The image size limit has been raised to 1mb! Anything larger than that should be linked to. This is a HARD limit, please do not abuse it.
Our new Indie Games subforum is now open for business in G&T. Go and check it out, you might land a code for a free game. If you're developing an indie game and want to post about it, follow these directions. If you don't, he'll break your legs! Hahaha! Seriously though.
Our rules have been updated and given their own forum. Go and look at them! They are nice, and there may be new ones that you didn't know about! Hooray for rules! Hooray for The System! Hooray for Conforming!
One of the best ways to make a picture come to life is by having a strong color composition, but often times color is made an afterthought when it comes to study- a touch of local color under a line drawing and calling it a day is often the case.
This month's exercise puts color front and center: by stripping down our compositions to the barest, basic elements, we can concentrate exclusively on the tricky subject of figuring out just what does make for "good color", without getting bogged down in other issues. By engaging color as a crucial compositional element, we can invoke a strong sense of realism or mood with very little in the way of actual rendering. Think of it as a color thumbnail.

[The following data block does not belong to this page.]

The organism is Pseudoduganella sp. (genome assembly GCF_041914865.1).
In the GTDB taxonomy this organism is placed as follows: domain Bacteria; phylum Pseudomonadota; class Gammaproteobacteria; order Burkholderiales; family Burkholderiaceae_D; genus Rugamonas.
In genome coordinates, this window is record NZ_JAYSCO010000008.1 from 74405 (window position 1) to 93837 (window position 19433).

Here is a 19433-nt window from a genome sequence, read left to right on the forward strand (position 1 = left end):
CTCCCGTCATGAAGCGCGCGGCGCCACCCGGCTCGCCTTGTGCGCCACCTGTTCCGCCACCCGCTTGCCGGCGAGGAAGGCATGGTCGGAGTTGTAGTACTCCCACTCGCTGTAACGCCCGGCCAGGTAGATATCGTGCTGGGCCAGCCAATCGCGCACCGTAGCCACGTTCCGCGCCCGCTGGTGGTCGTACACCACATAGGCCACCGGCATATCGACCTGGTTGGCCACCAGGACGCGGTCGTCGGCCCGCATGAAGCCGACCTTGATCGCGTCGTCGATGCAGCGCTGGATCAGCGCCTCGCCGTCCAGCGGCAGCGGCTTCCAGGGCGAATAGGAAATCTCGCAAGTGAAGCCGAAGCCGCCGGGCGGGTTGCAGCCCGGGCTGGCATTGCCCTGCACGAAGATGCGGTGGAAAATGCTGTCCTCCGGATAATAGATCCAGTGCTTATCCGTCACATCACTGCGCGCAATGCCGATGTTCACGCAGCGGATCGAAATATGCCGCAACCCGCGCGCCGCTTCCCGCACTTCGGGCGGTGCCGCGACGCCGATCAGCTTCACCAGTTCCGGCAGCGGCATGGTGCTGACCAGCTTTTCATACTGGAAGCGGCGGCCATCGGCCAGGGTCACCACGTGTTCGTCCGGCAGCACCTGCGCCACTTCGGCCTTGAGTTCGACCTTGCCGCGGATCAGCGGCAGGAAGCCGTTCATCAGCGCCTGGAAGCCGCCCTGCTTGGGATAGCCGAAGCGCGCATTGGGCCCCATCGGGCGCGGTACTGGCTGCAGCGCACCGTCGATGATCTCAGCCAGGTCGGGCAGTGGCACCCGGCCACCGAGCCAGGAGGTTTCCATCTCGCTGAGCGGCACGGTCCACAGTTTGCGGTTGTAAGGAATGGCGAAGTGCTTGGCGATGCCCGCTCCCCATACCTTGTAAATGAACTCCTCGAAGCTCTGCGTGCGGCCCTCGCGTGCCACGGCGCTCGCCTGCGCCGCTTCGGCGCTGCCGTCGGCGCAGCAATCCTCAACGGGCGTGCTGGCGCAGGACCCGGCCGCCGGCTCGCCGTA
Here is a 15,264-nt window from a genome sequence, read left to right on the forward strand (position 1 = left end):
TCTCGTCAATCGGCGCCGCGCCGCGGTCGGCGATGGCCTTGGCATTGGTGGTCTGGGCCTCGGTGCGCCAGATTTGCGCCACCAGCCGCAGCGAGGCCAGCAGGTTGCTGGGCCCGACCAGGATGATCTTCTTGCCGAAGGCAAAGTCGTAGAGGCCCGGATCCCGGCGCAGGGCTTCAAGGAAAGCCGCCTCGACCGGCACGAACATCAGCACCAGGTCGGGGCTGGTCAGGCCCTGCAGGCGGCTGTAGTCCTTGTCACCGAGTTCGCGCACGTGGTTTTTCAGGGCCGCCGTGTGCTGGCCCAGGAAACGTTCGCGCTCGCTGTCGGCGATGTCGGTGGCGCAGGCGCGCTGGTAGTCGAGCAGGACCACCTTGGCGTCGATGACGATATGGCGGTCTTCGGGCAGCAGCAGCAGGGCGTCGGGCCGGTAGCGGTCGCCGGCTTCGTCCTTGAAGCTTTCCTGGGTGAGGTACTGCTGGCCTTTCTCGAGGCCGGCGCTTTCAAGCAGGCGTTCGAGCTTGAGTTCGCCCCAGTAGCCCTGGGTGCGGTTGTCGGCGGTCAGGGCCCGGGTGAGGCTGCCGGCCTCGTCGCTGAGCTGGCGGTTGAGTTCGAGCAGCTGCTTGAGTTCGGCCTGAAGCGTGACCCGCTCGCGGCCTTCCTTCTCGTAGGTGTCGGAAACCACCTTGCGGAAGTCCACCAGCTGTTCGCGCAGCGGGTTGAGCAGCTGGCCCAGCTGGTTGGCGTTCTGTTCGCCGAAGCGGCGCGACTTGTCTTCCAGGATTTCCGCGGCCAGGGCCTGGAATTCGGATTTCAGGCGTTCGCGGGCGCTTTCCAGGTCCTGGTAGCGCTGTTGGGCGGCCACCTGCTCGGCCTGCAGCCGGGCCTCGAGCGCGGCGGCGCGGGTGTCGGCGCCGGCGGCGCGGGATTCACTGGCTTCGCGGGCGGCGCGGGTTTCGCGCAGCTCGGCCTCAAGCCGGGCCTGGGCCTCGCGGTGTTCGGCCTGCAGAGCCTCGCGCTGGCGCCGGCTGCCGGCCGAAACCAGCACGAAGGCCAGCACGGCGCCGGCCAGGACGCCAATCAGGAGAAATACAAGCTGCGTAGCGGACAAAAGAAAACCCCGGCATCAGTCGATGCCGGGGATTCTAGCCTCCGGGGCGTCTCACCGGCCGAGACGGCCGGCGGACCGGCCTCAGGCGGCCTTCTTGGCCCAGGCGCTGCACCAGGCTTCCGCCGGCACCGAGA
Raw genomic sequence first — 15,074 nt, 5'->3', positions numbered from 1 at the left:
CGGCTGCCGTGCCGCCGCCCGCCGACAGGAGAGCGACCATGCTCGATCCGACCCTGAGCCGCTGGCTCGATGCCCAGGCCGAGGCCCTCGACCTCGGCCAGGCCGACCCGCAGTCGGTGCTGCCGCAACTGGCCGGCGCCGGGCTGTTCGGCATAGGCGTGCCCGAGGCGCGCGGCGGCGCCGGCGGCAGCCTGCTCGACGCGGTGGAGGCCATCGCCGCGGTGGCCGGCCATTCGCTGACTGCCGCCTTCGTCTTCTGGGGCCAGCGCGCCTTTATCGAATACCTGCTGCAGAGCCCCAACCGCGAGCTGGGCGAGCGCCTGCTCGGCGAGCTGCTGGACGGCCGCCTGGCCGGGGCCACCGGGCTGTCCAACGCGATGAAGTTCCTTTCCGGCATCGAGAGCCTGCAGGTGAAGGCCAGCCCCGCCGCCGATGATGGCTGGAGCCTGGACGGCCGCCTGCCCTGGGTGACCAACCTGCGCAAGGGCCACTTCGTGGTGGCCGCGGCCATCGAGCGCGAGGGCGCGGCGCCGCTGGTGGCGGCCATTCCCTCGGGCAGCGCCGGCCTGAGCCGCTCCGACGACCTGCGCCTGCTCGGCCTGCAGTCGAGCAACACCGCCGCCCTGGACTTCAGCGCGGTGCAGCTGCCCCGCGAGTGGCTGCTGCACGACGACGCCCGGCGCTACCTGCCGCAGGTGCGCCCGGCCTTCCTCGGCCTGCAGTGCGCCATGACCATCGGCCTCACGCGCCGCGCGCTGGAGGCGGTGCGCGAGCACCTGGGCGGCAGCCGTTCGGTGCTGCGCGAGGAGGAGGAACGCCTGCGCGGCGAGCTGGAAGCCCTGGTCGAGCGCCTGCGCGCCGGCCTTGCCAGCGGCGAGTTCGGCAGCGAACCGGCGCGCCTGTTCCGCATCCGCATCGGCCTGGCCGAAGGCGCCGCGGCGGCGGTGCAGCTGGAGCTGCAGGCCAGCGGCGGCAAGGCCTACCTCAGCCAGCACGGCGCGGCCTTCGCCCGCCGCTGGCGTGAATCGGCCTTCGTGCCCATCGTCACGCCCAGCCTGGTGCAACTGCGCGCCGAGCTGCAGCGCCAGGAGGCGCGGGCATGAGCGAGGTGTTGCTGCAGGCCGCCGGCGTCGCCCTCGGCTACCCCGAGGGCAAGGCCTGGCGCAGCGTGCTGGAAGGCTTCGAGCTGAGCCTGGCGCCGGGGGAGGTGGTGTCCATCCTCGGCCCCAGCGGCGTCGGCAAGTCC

You may choose to work on some, or all of the following:
Do quick color studies exploring a color concept (analogous/complimentary colors, saturated vs desaturated colors, etc, using color contrasts to guide the viewer's eye, etc.)
Make a series showing the same objects/setup under various different lighting conditions or moods
Analyze a painting, reference or scene from life by breaking it down into simple color shapes, showing how color concepts function in a real world scenario
For these exercises, try to keep your rendering simple and broad, without going into much detail. Try not to spend more than a few minutes on your rough sketch, and instead try to work exclusively with color. I would suggest working more with opaque blocks of color to encourage you to be bold and decisive with your color decisions, rather than trying to "sneak up" on a color by using transparency, airbrushes, excessive blending, or Photoshop blend modes.
Remember- use color to capture the mood and the light, not the details!